Well, one night I was with a friend and I popped in 14:59 and skipped to Personal Space Invader. While we were listening intently, my friend said "That reminds me, I just found out something really awesome about this band." I asked what it was, and he told me "I know this may sound weird, but Sugar Ray actually used to be a heavy metal band." Then he told me about Lemonade and Brownies. So I finally bought it and popped it into my CD drive.
I was extremely blown away! Not a single track on the album was intolerable (well, the actual music tracks anyway). Nice, basic, crunching, straight from the soul grunge/metal aggression.
Just the other day I invited a different friend over, and we decided we'd want to listen to some music. So I showed him this album. He laughed upon first seeing it, saying "Sugar Ray? Ha! This cover looks just like what you might find on some American female pop singer's album." He only looked at me like I was a dolt when I told him the whole early Sugar Ray story.
So I popped the CD in and had him listen to it. BOY, did that make a believer out of him!
What puzzles me to this very day is why Sugar Ray don't ever produce albums like this anymore. I'd have to disagree with what someone here said, that this can't compare to their other albums and that they should have abandoned this awesome sound. I suppose I won't get into why I think their progression to other types of sound blew, but come on Sugar Ray, look at your fanbase now. None of these blowhard teenybopper valley dopes you have now would have DARED have anything to with the raw power of old school Sugar Ray."
This is Sugar Ray?!
Andrew | Columbus, OH | 06/17/2004
(5 out of 5 stars)
"Damn i never knew sugar ray was once a heavy metal band!! All ive heard from them is that poppy crap they play non stop on the radio all the time. This cd is way way different not to mention better than that stuff they've put out since 14:59. Mark and the band through in the metal songs and mix them with a little bit of rap like rhyme stealer, mean machine, dance party u.s.a., and 10 seconds down. Then there are some slower songs like hold your eyes and scuzzboots, but they still fit nicely into the album. I wish sugar ray could've made more cds like this one. Floored was a pretty good album but it didnt have the feel to it as this one did. If they kept playin music like this they could've fit right in to the heavy music bands are playin today. I bet Mark's just kicking himself for taking the boy band route(hehe). Bottom line is if you want some good metal with a little bit of rap you'd defenitly like this cd. Best songs are snug harbor, rhyme stealer, mean machine, dance party u.s.a., 10 seconds down, and scuzzboots. Not to say those are the only good songs (the whole album kicks a$$!) but those appeal to me the most. Also this was produced by the great DJ Lethal while he was with House Of Pain not Limp Bizkit, so you know its gonna be an awesome cd!!"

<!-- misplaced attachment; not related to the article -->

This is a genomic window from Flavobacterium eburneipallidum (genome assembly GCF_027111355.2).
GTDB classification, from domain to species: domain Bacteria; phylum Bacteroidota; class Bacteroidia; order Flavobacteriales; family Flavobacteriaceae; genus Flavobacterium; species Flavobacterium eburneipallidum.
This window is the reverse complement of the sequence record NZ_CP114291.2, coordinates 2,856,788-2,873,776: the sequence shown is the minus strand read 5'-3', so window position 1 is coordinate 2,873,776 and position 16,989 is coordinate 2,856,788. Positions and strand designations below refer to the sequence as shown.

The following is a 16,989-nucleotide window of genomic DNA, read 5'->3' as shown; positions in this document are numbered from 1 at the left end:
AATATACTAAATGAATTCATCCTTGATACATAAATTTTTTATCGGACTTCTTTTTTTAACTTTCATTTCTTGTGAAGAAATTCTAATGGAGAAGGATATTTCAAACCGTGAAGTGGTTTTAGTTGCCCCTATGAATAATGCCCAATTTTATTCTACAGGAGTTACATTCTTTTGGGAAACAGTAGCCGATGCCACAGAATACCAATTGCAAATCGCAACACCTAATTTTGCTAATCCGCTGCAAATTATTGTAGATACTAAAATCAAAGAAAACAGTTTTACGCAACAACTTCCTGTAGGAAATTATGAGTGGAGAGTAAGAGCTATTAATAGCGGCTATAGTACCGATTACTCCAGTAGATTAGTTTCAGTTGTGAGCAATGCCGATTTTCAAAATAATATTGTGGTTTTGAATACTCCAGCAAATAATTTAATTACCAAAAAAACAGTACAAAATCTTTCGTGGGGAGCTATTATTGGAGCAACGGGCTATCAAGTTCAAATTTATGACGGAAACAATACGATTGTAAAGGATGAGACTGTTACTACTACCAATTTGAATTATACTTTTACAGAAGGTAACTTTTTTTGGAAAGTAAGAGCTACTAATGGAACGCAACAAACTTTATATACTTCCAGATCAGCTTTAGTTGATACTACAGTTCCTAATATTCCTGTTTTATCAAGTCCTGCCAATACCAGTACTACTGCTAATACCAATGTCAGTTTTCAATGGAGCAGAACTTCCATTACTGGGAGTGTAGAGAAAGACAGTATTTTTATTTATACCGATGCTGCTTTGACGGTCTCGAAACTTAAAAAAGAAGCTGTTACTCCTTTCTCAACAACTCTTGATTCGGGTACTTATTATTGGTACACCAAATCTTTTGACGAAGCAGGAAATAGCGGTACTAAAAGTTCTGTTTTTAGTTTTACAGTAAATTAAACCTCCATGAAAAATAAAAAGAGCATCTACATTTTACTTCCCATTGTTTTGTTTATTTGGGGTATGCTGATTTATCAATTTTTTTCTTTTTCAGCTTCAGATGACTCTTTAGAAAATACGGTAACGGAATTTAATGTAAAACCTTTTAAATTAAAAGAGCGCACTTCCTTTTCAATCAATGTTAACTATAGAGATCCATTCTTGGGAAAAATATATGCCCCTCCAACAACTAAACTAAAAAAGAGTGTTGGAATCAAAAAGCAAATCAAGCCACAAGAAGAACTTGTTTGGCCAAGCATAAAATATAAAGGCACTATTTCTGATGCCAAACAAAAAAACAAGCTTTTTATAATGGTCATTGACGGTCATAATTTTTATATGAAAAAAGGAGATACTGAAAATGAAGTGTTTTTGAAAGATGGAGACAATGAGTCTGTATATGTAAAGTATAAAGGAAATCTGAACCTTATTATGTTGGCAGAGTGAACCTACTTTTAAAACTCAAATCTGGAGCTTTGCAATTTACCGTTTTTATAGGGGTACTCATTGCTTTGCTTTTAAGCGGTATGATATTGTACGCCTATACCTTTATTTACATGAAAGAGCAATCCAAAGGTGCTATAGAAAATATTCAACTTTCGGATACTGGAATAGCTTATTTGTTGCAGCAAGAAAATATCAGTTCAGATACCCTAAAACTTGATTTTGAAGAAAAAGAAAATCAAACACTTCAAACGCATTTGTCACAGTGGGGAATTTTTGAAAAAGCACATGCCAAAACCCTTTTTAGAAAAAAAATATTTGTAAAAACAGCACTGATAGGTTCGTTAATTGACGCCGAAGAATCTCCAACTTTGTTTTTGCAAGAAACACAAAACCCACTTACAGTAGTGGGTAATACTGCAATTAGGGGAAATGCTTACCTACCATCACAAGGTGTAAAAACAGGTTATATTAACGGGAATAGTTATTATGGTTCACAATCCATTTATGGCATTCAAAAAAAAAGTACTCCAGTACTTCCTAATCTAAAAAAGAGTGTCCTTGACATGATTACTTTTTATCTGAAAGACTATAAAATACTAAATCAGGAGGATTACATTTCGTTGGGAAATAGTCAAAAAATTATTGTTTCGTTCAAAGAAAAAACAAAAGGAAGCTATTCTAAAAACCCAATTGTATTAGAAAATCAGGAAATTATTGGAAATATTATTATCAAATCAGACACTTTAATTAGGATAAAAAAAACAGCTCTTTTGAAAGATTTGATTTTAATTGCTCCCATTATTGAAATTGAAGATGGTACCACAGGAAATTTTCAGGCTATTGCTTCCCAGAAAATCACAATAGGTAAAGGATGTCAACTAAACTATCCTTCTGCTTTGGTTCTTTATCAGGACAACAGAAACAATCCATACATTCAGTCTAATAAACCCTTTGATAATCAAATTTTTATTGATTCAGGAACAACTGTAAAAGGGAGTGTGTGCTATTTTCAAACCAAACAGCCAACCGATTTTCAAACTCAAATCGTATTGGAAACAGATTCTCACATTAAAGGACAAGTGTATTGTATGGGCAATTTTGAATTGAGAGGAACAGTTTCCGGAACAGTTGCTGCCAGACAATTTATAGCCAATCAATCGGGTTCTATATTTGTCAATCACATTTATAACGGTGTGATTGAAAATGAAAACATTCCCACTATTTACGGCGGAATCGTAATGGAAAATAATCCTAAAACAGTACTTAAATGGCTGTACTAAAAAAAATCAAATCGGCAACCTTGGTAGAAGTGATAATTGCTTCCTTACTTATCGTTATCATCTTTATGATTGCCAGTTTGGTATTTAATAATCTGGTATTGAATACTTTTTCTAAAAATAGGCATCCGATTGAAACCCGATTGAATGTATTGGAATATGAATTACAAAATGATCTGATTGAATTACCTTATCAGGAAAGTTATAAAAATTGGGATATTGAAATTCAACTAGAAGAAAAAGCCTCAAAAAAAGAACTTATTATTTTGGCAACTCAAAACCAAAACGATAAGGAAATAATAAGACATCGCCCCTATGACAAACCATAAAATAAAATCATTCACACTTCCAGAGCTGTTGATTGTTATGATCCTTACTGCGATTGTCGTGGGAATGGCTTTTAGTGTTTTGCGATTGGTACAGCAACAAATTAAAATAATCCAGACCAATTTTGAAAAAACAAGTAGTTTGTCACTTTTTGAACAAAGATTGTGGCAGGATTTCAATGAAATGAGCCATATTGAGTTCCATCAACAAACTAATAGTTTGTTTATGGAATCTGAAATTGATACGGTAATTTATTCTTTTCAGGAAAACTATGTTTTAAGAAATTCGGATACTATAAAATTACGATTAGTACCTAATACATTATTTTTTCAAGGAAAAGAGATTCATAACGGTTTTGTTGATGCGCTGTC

Sugar Ray's awesome transition
Sheila S. Antonio | (used to be in Guam)... Las Vgas, Nevada USA | 05/28/2000
(5 out of 5 stars)
"This CD is incredible! I love the hard core, heavy metal guitar riffs in "10 Seconds Down", "Mean Machine", "Rhyme Stealer", "The Greatest", and "Streaker". I also love "Scuzz Boots", a weird title for a love song and "Hold Your Eyes". Their 2nd one, 'Floored', is great too. They improved on the lyrics ("Anyone" is inspirational, even through Mark's screaming) and on their tune. I love all the songs on this CD, but not "Fly" cuz I heard this song WAY too much back at 1997. Their cover on "Stand and Deliver" is hilarious. '14:59' finally shows their transition from heavy metal to alternative (and/or pop). Lyrics are catchy and friendly for all ages, however, they ditched the heavy metal guitar riffs they started with (with an exception for "Falls Apart", "Glory", "Personal Space Invader", "Burning Dog" and "New Direction"). Who knows what we're gonna expect with their 4th album? Then again, what do we expect from Sugar Ray?"